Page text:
Migrants enjoy, thanks to international conventions, fundamental human rights: the right to humanitarian and medical aid, the right to bare survival. But, as Hannah Arendt wrote, migrants are not granted a legal and political space; they are not granted the right to organize themselves as autonomous beings, but only to survive as in nature, outside the family of nations and states. The paradox of human rights is that in order for them to be respected, their subjects must become objects of repression. Because they lack documents, migrants are legally nonexistent, forcing them to become politically active outside the law. By infringing the law and crossing borders, they earn their entry into the system of law and acquire civil rights?to defense in trials, or to treatment without violence and torture.

Starting with the revolt in Greece in December 2008, migrants have shown a new willingness to use political language, to exercise some form of citizenship. It happened in Rosarno, Italy, at the beginning of 2010, when African seasonal workers organized themselves in order to fight back against their half-slavery. It happened recently in a detention camp in Australia, where more than three hundred migrants decided to hold a hunger strike in order to gain an audience with Australian government officials with their request not to be repatriated to Afghanistan, from which they had fled. They asked for interlocutors with bargaining authority, just as we citizens do when we want to have our voice heard. To us that voice is given by constitutions. To them it is denied in spite of the human rights they enjoy.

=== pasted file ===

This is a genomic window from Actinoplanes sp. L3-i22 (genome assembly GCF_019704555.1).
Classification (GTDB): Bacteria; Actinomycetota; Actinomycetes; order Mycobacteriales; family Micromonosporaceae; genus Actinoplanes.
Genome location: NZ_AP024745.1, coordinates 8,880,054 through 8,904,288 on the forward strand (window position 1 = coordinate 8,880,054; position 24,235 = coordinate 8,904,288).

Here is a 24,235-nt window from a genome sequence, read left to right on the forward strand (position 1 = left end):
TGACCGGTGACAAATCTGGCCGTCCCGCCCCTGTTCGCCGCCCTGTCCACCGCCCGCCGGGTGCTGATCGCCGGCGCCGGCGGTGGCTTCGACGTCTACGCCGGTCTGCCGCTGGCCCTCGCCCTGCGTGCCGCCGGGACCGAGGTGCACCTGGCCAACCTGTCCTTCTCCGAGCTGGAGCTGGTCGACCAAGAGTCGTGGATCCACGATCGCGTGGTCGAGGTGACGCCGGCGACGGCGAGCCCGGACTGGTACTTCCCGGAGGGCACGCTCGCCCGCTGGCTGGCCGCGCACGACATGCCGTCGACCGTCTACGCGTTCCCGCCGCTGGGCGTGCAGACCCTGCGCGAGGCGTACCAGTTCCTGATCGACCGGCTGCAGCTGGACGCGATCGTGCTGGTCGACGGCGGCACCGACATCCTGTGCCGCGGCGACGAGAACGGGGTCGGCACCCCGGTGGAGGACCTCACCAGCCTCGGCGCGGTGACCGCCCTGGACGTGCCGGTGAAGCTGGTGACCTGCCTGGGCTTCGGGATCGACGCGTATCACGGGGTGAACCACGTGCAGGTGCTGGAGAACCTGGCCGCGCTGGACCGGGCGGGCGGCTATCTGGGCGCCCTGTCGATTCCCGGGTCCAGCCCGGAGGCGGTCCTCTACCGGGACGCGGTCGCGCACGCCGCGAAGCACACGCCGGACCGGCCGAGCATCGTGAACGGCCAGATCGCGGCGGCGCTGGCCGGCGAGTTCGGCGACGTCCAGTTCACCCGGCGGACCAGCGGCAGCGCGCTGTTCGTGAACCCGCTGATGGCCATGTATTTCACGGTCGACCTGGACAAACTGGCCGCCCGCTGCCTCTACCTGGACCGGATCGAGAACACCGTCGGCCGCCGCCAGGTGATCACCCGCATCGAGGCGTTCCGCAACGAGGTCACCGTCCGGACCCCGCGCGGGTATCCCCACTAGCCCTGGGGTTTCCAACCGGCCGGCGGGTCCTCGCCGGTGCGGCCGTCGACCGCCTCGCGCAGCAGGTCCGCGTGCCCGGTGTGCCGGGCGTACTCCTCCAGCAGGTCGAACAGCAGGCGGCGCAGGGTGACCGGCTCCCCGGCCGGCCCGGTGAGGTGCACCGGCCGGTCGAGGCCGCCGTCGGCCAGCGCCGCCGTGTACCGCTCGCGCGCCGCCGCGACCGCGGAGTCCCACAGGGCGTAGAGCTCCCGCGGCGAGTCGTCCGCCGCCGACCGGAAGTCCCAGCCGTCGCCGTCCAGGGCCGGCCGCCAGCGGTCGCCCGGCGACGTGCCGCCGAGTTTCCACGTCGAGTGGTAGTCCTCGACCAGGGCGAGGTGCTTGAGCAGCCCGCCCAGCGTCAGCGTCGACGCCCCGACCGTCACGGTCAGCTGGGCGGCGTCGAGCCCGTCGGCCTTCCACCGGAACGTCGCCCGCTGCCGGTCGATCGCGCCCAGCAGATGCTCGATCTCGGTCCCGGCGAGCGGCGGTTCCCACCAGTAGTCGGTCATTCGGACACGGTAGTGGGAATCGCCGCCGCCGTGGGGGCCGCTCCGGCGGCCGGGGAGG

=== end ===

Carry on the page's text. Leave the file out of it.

The clear self-proclamation of political subjectivity is an important step for migrants because it admits that human rights alone do not give them the power to oppose repatriation. But what citizenship is possible outside the space of the state? The juridical order, including Europe, cannot contemplate a political identity outside the state. But migrants who request political rights as human beings look to a supra-national and cosmopolitan citizenship.

This novelty is a significant challenge to Europe?s progressive and democratic forces, which must combine the reasonable regulation of migratory flows with a project that grants migrants political status and the capacity to make proposals and raise objections, to bargain and have representation beyond and independently of their belonging to a political body or a state. An unprejudiced appraisal of those facts is the minimum condition for advancing juridical and political solutions that give dignity to migrants and simultaneously promote the idea of a European political community that is not just a myth.

Photo: refugees at a camp in Germany in 2010, by KamiSilenceAction via Flickr creative commons